Russia does need to be dealt with on a basis of firmness. Giving him any wiggle room will result in President Putin taking full advantage to press the boundaries.

      Hugs, Gronda

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  2. Gronda, i would have to categorize these sensationalist allegations as disinfo and scaremongering by the US. These fabricated stories about our vulnerable power structures, electric, nuclear, transportation, banking are way overblown. Yes there are risks, but not to the extent that any hacker can penetrate. They would have to physically be in the building and plant a virus manually into the system, basically an inside job. I’m sure personnel in these super critical positions are vetted to the extreme.

    Also most civilians are not aware that our energy grid is NOT tied into the internet, and cannot be penetrated or cracked into using an external computer. The same goes for our voting system. Noticed there was never any physical proof that Russia ever hacked and/or affected the vote count in any way. Even our IC admitted to that fact, of course Russia can mess around with our social media thru troll farms, but there’s nothing we can do about that short of shutting down facebook, google and twitter.

    Unless we can show actual evidence of a Russian attack, the Kremlin will just deny every accusation as they have always done. And there’s nothing the President or anyone in Congress can do about it, we certainly are not going to start a hot war with Russia, that would be suicide.

    I’ve been hearing stories about hackers attacking our power grid since the late 90’s, not once has our grid gone down. I’m very certain we’ll be fine as long as measures are in place to prevent internal sabotage.

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    • Dear 1EarthUnited.

      The Russian leaders always deny everything. To have them go through the denial game is a waste of time. We have the proof of what they have done in Ukraine.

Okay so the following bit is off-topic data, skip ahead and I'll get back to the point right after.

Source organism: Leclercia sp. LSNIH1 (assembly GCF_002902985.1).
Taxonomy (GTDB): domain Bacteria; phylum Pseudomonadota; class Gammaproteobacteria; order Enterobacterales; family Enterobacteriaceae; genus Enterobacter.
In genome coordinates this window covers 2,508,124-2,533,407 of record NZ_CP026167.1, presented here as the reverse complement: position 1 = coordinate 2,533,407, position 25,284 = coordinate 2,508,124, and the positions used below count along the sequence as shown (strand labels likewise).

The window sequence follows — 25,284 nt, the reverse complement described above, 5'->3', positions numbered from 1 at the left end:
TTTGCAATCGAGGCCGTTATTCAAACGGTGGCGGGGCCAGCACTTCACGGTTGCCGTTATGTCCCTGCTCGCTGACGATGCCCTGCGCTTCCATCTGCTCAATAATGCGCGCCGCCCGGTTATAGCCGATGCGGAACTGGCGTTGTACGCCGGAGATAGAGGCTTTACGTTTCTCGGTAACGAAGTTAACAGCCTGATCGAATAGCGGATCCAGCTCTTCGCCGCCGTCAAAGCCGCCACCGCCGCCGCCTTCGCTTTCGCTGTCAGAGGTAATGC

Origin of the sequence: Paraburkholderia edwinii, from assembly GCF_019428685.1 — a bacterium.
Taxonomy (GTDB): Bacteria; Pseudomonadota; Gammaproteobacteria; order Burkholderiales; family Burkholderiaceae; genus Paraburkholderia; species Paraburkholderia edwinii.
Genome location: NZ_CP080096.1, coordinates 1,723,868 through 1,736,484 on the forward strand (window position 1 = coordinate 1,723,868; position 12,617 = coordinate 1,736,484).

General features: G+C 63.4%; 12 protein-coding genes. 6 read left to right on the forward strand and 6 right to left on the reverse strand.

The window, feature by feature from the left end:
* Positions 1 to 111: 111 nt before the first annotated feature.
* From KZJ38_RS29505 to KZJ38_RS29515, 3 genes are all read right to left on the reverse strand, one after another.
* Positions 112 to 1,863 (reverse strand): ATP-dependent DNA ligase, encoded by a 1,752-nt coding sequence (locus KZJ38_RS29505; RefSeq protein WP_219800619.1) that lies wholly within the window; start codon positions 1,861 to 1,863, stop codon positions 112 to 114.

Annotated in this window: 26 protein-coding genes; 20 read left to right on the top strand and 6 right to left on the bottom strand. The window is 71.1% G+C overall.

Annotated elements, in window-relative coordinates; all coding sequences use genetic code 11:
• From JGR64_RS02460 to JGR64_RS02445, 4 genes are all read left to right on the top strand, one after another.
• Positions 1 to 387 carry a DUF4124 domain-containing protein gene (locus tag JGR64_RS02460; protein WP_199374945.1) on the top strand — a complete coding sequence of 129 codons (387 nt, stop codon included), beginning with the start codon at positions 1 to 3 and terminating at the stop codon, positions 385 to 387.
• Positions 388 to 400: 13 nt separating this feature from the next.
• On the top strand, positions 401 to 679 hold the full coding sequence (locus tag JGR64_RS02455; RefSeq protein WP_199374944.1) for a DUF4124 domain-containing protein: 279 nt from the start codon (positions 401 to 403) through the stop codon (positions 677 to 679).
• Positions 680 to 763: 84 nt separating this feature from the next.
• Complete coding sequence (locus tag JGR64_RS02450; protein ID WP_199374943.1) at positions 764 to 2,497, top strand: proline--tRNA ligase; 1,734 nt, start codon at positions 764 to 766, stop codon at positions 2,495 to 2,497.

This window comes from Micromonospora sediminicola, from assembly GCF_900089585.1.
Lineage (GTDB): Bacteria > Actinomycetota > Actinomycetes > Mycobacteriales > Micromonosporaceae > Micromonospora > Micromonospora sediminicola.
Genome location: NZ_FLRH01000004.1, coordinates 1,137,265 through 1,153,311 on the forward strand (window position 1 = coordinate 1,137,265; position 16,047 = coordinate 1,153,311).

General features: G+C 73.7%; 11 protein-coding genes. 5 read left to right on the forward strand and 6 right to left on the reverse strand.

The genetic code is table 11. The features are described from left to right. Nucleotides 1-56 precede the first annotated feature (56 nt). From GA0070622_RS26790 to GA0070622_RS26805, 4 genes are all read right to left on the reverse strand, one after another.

Even the US president has finally had to take the most tepid of actions because Mr. Putin doesn’t know when to quit.

      Hugs, Gronda

      Liked by 1 person

      • Yes that’s true, Russia did annex Crimea, arguably b/c Khrushchev “assigned” Crimea to Ukraine in the 60’s for administrative/ managerial reasons, it was all Soviet Union at the time but was understood that Russia is the head of state.

        I feel that our IC undermine it’s own credibility when it makes these unsubstantiated declarations like Russia has attacked our power infrastructure when clearly they have not. I still have power in my house and I’m sure you do too…. b/c the power grid is not, nor has it ever been down!

        So these generalized, baseless insinuations is just fear-mongering Russophobia. Where is the actual proof? Are we suppose to be sheeple and simply accept everything from authority without question? I’ll exercise due diligence in this case.

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  3. Russia does as Russia is. She is a nation very much focussed on her own security and having her own skirt of satellite states to act as buffers. And those who inhabit the world within the Kremlin’s Walls are constantly in a state of suspicion and seeking ways to weaken any potential foe, for none of them have ultimate control over the nation which has and will move against them in its own unpredictable way or they destroy themselves in their own paranoia.
    Thus there is nothing new here, and anyone who reads Russia as they would read as ‘just another country’ is going to have a nasty surprise.
    (By the way while all the duelling and political heat between the UK and Russia has been going on, without much notice in the media, China will be increasing its defence budget by 8% )

    Liked by 1 person

    • Dear Roger,

      Russia simply has to learn that the world doesn’t have to tolerate his bully type tactics. What he needs is a real bloody nose. This was not done by PM Theresa May but she did more than President Trump.

      In the USA, it is our own president who is a clear and present danger to the US national security interests.

      Hugs, Gronda

      Liked by 1 person

      • Russia will respond to a ‘We know that you know we know you know. Now we both know how the game is played, so let’s talk about this hmm?’
        There is always this underlying paranoia in the Russian govt, it goes deep and is old…

        Liked by 1 person